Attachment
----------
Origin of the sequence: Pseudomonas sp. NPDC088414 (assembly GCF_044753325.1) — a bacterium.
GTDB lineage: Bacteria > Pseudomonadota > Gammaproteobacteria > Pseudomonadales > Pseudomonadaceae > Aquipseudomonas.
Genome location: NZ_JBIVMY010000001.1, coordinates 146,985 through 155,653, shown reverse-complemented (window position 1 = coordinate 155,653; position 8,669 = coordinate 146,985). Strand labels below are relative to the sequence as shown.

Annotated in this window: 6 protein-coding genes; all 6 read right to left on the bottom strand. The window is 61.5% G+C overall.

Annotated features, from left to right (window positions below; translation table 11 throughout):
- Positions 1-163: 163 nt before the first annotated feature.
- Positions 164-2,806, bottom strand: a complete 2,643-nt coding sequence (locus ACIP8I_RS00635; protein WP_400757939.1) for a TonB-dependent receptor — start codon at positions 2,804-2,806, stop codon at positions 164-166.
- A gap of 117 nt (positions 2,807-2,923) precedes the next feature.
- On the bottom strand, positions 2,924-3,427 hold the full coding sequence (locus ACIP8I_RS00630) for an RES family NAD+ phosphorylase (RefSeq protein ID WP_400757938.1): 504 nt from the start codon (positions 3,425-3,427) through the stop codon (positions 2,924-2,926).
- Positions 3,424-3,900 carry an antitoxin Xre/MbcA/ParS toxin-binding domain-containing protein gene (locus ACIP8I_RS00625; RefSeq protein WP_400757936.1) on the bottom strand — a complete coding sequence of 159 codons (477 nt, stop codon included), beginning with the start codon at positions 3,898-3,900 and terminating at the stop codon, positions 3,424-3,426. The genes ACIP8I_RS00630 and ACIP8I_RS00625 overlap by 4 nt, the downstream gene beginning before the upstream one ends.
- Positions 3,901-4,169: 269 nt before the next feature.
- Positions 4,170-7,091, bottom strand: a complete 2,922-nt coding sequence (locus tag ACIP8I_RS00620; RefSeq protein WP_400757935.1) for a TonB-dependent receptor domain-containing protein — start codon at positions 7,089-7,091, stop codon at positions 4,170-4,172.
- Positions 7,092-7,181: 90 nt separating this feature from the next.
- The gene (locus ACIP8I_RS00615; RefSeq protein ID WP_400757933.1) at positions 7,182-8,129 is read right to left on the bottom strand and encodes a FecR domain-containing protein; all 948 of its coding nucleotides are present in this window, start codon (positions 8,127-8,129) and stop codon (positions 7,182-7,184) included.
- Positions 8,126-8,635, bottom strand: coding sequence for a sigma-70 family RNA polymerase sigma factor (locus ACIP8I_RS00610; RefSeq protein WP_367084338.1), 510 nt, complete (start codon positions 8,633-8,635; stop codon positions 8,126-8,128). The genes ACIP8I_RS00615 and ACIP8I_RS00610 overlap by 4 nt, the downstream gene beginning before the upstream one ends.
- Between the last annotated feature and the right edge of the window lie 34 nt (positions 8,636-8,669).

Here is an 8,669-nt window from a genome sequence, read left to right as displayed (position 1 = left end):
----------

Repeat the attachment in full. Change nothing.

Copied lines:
Origin of the sequence: Pseudomonas sp. NPDC088414 (assembly GCF_044753325.1) — a bacterium.
GTDB lineage: Bacteria > Pseudomonadota > Gammaproteobacteria > Pseudomonadales > Pseudomonadaceae > Aquipseudomonas.
Genome location: NZ_JBIVMY010000001.1, coordinates 146,985 through 155,653, shown reverse-complemented (window position 1 = coordinate 155,653; position 8,669 = coordinate 146,985). Strand labels below are relative to the sequence as shown.

Annotated in this window: 6 protein-coding genes; all 6 read right to left on the bottom strand. The window is 61.5% G+C overall.

Annotated features, from left to right (window positions below; translation table 11 throughout):
- Positions 1-163: 163 nt before the first annotated feature.
- Positions 164-2,806, bottom strand: a complete 2,643-nt coding sequence (locus ACIP8I_RS00635; protein WP_400757939.1) for a TonB-dependent receptor — start codon at positions 2,804-2,806, stop codon at positions 164-166.
- A gap of 117 nt (positions 2,807-2,923) precedes the next feature.
- On the bottom strand, positions 2,924-3,427 hold the full coding sequence (locus ACIP8I_RS00630) for an RES family NAD+ phosphorylase (RefSeq protein ID WP_400757938.1): 504 nt from the start codon (positions 3,425-3,427) through the stop codon (positions 2,924-2,926).
- Positions 3,424-3,900 carry an antitoxin Xre/MbcA/ParS toxin-binding domain-containing protein gene (locus ACIP8I_RS00625; RefSeq protein WP_400757936.1) on the bottom strand — a complete coding sequence of 159 codons (477 nt, stop codon included), beginning with the start codon at positions 3,898-3,900 and terminating at the stop codon, positions 3,424-3,426. The genes ACIP8I_RS00630 and ACIP8I_RS00625 overlap by 4 nt, the downstream gene beginning before the upstream one ends.
- Positions 3,901-4,169: 269 nt before the next feature.
- Positions 4,170-7,091, bottom strand: a complete 2,922-nt coding sequence (locus tag ACIP8I_RS00620; RefSeq protein WP_400757935.1) for a TonB-dependent receptor domain-containing protein — start codon at positions 7,089-7,091, stop codon at positions 4,170-4,172.
- Positions 7,092-7,181: 90 nt separating this feature from the next.
- The gene (locus ACIP8I_RS00615; RefSeq protein ID WP_400757933.1) at positions 7,182-8,129 is read right to left on the bottom strand and encodes a FecR domain-containing protein; all 948 of its coding nucleotides are present in this window, start codon (positions 8,127-8,129) and stop codon (positions 7,182-7,184) included.
- Positions 8,126-8,635, bottom strand: coding sequence for a sigma-70 family RNA polymerase sigma factor (locus ACIP8I_RS00610; RefSeq protein WP_367084338.1), 510 nt, complete (start codon positions 8,633-8,635; stop codon positions 8,126-8,128). The genes ACIP8I_RS00615 and ACIP8I_RS00610 overlap by 4 nt, the downstream gene beginning before the upstream one ends.
- Between the last annotated feature and the right edge of the window lie 34 nt (positions 8,636-8,669).

Here is an 8,669-nt window from a genome sequence, read left to right as displayed (position 1 = left end):